24 AUGUST 2004

Theatre reaches out to autistic children

For children with autism, theatre can rank among the worst of experiences.
But, with its latest production, the London-based company Oily Cart has devised an intimate, soothing style of acting that reaches out even to children with the most extreme forms of a condition associated with poor social and communication skills.
Set up in 1981, Oily Cart's original aim was simply to entertain children under five, often considered too young to enjoy theatre.
That goal remains, but the company has also become increasingly specialised, catering first for children with Profound and Multiple Learning Disorders and now, within that broader category, for children with Autistic Spectrum Disorders, to use the professional term.

的n the early 80s, the conventional wisdom was that children under five did not understand theatre, said Oily Cart's artistic director Tim Webb. 展e knew that wasn't right.

To try to convert the wider world, Webb set up Oily Cart together with Max Reinhardt, who provides musical accompaniment.
The company's name was a reference to the battered old car used for touring as well as a play on the name of the more established D'Oyly Carte Opera Company.
As Oily Cart's reputation grew, special schools began requesting performances for their children under five.

典here was enormous demand and absolutely no supply, said Webb.
He believes the demand is international and that there is no other company anywhere like Oily Cart.

Beyond Britain, it has performed in Canada and is seeking to take its specialist theatre to European countries.

Arbitrary categories
Experience of performing before children from special schools revealed that to be a very wide category.
展ithin the category of severe learning difficulties was a fantastic range. All of these categories are quite arbitrary, said Webb. 展hat has happened over the years is that we have concentrated our focus more and more.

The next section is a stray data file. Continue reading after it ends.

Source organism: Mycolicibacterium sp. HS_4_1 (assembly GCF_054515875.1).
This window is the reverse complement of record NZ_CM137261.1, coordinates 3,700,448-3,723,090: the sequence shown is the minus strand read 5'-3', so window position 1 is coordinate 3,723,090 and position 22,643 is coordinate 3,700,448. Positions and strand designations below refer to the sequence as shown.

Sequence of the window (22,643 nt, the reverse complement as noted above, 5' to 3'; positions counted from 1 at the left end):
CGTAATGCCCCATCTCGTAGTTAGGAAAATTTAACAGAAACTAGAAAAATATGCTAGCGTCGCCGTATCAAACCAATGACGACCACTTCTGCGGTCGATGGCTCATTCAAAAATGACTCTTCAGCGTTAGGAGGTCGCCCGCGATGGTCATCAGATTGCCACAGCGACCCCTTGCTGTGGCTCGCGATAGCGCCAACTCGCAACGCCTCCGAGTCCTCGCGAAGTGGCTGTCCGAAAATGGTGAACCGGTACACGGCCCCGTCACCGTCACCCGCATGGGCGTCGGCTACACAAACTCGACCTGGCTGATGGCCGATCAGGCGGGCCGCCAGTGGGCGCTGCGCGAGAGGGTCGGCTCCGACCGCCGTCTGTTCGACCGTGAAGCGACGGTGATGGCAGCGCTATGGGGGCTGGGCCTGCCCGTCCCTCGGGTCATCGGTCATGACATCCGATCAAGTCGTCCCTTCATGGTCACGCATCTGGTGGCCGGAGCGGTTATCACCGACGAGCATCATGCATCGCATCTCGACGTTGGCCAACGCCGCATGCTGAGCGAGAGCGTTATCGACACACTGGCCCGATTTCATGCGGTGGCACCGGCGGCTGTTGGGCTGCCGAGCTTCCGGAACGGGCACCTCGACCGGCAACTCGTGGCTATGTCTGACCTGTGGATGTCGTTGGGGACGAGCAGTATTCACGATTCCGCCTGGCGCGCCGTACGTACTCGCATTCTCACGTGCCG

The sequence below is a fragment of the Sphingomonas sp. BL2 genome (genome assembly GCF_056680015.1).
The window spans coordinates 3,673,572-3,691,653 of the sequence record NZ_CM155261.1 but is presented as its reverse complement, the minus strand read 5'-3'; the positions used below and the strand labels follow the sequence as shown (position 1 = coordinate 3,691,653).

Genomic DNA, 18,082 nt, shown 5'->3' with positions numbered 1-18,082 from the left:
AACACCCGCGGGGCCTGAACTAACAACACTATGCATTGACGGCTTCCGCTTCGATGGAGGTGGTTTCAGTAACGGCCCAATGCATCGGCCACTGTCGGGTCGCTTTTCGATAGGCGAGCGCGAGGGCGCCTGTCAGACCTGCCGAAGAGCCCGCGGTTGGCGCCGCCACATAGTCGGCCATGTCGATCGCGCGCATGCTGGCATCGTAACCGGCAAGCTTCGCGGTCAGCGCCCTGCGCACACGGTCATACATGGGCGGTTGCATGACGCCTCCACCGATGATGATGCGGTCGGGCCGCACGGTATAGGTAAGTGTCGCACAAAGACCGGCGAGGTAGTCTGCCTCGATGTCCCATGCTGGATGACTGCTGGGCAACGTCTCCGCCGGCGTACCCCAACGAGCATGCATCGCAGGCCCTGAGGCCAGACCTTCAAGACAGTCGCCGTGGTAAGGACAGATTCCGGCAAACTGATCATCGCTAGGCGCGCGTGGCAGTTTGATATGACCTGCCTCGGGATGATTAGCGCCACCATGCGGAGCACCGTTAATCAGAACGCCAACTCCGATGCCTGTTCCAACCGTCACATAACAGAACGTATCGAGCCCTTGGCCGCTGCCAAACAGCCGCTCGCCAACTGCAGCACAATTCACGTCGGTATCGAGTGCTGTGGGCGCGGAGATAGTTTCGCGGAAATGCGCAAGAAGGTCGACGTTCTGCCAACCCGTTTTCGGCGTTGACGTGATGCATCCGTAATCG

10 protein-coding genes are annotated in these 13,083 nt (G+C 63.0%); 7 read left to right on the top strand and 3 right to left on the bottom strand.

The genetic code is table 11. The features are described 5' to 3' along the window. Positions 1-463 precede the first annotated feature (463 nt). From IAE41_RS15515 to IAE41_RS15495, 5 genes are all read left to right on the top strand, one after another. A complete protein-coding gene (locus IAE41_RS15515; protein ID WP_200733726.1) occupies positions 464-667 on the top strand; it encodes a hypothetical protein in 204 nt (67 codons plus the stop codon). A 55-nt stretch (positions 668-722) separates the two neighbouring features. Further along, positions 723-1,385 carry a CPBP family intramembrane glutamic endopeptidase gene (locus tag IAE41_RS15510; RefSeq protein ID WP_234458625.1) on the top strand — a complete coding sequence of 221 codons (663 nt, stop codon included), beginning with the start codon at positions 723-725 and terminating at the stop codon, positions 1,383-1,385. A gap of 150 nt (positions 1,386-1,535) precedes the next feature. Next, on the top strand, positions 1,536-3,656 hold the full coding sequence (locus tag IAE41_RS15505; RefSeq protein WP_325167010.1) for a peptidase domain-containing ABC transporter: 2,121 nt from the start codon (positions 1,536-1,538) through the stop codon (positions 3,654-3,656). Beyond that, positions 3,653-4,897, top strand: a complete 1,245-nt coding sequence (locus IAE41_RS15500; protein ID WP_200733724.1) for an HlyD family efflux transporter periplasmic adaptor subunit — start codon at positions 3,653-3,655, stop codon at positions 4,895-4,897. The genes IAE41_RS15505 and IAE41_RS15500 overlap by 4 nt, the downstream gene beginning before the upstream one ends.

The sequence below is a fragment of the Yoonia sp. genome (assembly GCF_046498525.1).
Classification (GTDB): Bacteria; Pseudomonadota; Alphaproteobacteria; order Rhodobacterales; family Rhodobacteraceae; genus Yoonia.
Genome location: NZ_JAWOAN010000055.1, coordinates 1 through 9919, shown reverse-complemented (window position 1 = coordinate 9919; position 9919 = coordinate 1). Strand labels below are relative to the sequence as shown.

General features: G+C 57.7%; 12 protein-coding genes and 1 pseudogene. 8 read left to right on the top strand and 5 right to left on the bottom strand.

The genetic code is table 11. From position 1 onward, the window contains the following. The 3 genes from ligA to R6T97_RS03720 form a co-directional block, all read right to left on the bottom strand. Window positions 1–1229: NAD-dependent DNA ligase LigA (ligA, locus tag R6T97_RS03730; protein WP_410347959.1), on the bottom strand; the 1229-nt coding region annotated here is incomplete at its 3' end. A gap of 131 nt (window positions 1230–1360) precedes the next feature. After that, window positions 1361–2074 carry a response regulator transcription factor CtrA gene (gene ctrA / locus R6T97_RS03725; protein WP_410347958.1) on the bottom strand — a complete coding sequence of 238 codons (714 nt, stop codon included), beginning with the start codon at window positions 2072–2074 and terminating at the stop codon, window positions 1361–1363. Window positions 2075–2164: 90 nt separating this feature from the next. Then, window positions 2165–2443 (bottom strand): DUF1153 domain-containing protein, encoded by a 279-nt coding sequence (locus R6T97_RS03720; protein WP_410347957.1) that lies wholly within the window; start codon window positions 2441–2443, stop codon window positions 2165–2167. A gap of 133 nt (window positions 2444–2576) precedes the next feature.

As those on the autistic spectrum may lack understanding of emotions or have difficulty interpreting facial expressions and body language, teaching them to appreciate theatre is a particular challenge.

Oily Cart tackles it by insisting on extensive preparation before audiences sit down to watch its current production of 鼎onference of the Birds, based on a 12th-century Persian poem and touring Britain until October.
Once the action begins, spectators are limited to a maximum of six children, plus carers, and they are outnumbered by a cast of colourful paradise birds that addresses each child in turn.
Rather than bombarding the audience with excitement or ideas, the action unfolds in carefully measured stages.
The cast includes two actors who themselves had learning difficulties.

Apart from the insights they can give the other performers in how to draw a response from children who might be locked in a private world, they are also positive role models, said Webb.
的 don't identify with it in the way that they do, he said. 典hey (the audience) are very much their people.

While theatre has doubtless enhanced the lives of members of the cast, the question remains whether learning to appreciate a performance leaves a lasting impression on the audience.
Experts on autism who helped Webb to develop the production say it depends very much on the child.
In any case, the sheer transitory enjoyment factor should not be underestimated, said Kelly Stapley, class leader at London's Rainbow School for Autistic Children.

典hey (Oily Cart) had got it completely right, she said. 的t was very secure. It was very calm. It was a very safe atmosphere.
For an autistic child, who can be disorientated by the standard theatrical thrills of suspense and surprise, that is a rave review.
Theatre critics, caught up in the emotion of watching a child who initially might seem very unresponsive, become involved in a subtle drama, have been equally convinced.

鄭s for whether it is theatre or therapy, the point seems academic, wrote Michael Billington of British newspaper The Guardian. 的t simply reminds one that all art, if it's any good, has a curative aspect.

Barbara Lewis
22 August 2004

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